You are a creative genius (or could be)

You might not think you’re creative. You might think that you don’t have that special spark that it takes to write moving music, paint beautiful pictures, or craft a great story.

You’re wrong.

Human beings were made to create new things. Have you ever had a dream that felt so real that you didn’t know you were dreaming? Or one so terrifyingly real that you breathed a huge sigh of relief when you woke up? Remembering dreams is hard, but if you think about a dream immediately after waking, when it’s freshest, you realize that it was a strange amalgam of reality and fantasy. Details and people were familiar as you saw them, but strange in retrospect. And the unfolding story was probably unusual or even bizarre.

Where did that dream come from? It never happened in real life, those events and places and people never existed, at least not in that unique combination. Who created that rich, interactive experience?


Your brain has almost infinite creative capacity, and can create the rich interwoven tapestry of entire worlds in real-time, filling in every empty space with objects of mundanity, beauty, or terror. That’s what happens when you dream: your brain creates whole worlds on the fly, Inception-style.

So if some part of your brain has this rich creative capacity, why can’t you “be more creative”? Why can’t you paint a picture with beauty to match the canvas your brain fills instantly during your dreams?

Two things hold you back from being a creative genius:

First, you haven’t learned to be one. Creativity is something that we all have. But the ability to harness that creativity is a skill. And like any skill, it comes easier for some people than others. Some have a natural ability to draw or write, while others have to learn the skill through repeated effort. But the underlying creativity is there for all of us, simmering below the surface, in our subconscious.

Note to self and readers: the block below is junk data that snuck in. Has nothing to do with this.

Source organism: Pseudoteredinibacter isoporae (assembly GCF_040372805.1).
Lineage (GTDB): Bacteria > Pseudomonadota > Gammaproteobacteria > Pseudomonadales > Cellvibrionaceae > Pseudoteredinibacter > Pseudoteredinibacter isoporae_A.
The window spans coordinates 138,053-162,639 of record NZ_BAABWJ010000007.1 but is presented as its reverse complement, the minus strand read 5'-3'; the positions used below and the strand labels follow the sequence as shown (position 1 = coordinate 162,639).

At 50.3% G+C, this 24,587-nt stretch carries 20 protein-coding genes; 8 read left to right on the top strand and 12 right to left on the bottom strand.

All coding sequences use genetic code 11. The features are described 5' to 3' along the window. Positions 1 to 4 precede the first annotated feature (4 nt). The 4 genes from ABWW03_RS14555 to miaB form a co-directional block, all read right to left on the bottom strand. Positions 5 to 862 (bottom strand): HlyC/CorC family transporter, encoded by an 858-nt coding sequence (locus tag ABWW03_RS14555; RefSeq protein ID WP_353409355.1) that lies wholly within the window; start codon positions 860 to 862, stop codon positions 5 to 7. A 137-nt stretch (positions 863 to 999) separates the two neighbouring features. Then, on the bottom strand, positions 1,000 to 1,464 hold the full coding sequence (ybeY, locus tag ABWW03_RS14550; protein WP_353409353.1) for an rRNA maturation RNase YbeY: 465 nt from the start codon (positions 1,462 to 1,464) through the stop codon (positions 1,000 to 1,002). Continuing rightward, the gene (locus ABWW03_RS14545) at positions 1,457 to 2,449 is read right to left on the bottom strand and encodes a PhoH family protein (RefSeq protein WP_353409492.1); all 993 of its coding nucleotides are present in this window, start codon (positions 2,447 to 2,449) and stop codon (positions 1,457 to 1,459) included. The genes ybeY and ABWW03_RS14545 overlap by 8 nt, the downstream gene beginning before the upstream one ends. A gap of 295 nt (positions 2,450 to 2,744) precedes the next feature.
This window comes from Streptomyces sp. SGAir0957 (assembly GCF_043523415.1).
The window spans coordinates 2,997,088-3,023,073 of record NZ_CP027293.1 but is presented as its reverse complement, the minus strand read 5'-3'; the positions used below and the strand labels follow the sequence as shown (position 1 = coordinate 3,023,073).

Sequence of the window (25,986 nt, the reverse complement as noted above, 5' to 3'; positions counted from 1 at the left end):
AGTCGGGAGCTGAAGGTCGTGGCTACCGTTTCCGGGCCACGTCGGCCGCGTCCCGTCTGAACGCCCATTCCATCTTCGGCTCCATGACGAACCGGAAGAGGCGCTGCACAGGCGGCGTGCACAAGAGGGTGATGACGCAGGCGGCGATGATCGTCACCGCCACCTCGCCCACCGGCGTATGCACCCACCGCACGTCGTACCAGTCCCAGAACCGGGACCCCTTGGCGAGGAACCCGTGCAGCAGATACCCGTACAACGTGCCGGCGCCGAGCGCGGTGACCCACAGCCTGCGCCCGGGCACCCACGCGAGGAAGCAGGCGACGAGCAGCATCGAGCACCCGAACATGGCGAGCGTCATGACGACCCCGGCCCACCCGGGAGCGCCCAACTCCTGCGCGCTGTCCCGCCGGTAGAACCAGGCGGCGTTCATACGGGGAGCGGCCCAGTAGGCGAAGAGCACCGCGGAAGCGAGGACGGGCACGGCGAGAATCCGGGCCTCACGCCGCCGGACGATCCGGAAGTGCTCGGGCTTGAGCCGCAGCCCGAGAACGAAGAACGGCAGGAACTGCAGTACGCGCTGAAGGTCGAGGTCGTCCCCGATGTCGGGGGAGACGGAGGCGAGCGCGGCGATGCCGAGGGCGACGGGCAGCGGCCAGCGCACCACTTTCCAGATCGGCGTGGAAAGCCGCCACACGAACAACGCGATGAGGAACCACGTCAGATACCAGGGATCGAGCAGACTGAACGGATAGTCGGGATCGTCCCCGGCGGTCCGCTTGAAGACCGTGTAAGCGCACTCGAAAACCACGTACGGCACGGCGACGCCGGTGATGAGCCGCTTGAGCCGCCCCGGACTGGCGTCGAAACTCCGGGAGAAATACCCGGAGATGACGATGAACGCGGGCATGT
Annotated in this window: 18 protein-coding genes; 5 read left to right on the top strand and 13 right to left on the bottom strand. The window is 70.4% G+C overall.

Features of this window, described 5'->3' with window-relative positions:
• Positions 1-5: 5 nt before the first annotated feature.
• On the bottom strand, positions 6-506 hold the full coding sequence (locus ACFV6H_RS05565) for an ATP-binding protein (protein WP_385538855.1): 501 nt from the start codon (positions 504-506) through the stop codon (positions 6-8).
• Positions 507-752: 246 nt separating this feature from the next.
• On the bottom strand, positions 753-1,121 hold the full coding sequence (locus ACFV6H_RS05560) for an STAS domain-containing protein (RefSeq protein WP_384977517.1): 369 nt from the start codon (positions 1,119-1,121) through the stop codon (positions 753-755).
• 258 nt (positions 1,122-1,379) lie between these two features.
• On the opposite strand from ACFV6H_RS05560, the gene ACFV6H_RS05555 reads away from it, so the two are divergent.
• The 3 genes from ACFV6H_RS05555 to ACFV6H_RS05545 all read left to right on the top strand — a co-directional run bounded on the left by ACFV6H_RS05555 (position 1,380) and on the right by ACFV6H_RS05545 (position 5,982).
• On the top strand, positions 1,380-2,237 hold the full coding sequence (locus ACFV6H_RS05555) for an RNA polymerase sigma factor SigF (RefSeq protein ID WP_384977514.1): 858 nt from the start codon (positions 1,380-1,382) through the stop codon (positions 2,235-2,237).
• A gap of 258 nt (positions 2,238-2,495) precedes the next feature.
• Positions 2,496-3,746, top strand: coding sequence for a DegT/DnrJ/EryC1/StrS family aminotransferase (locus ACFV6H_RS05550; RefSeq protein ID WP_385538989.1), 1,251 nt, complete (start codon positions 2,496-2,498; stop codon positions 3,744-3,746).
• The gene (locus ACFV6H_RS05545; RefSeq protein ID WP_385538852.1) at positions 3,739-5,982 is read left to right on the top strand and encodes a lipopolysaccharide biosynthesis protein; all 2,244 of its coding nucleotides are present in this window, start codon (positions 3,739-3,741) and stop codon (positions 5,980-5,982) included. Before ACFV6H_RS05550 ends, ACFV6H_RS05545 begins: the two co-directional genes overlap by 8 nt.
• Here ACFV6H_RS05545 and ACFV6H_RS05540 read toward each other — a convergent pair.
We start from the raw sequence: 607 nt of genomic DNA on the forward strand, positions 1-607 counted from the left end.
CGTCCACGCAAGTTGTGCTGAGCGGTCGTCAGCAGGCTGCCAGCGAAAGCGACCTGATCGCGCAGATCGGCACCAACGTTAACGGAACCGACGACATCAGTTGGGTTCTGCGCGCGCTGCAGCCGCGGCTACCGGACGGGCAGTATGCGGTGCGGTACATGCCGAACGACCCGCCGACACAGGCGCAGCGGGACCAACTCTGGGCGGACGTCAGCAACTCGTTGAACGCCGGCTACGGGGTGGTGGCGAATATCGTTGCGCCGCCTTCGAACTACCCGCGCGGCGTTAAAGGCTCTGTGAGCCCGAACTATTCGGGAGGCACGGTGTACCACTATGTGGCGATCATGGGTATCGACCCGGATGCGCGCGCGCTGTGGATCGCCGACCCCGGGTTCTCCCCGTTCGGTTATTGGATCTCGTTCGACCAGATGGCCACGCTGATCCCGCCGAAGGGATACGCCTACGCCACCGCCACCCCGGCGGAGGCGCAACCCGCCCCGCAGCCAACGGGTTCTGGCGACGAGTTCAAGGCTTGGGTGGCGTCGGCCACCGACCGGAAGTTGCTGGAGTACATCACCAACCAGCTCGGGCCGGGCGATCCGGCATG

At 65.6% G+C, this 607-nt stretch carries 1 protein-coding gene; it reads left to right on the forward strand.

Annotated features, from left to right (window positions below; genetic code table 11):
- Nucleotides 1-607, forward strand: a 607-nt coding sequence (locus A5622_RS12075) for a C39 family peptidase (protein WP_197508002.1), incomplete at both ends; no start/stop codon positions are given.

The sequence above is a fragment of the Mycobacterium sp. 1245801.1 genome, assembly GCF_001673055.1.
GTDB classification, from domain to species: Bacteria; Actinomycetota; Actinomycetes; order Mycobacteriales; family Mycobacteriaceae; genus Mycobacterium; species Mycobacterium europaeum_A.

This isn’t to say that everyone’s creativity is the same…our creative “muse” is limited in its capacity by access to the raw materials it has to work with, the experiences, emotions, and ideas that have informed our subconscious throughout our lives.

The second thing that holds you back is fear. Aside from the issue of the “technical” skills that limit the manifestation of our creative capacity, a more powerful repressive force is what we believe about ourselves.

We fear criticism and rejection from others, and from ourselves. We describe ourselves as “not creative” because then we are freed from the pain of any rejection of a creative work we produce. And make no mistake: most of us are our own worst critics. We discard our early shallow works so quickly and with such disgust that we never learn how to pull the deeper ones from our subconscious.

If you knew that your works of creation, no matter how rudimentary, would be met with geniune praise and enthusiasm from your peers (and yourself), how much more likely would you be to try?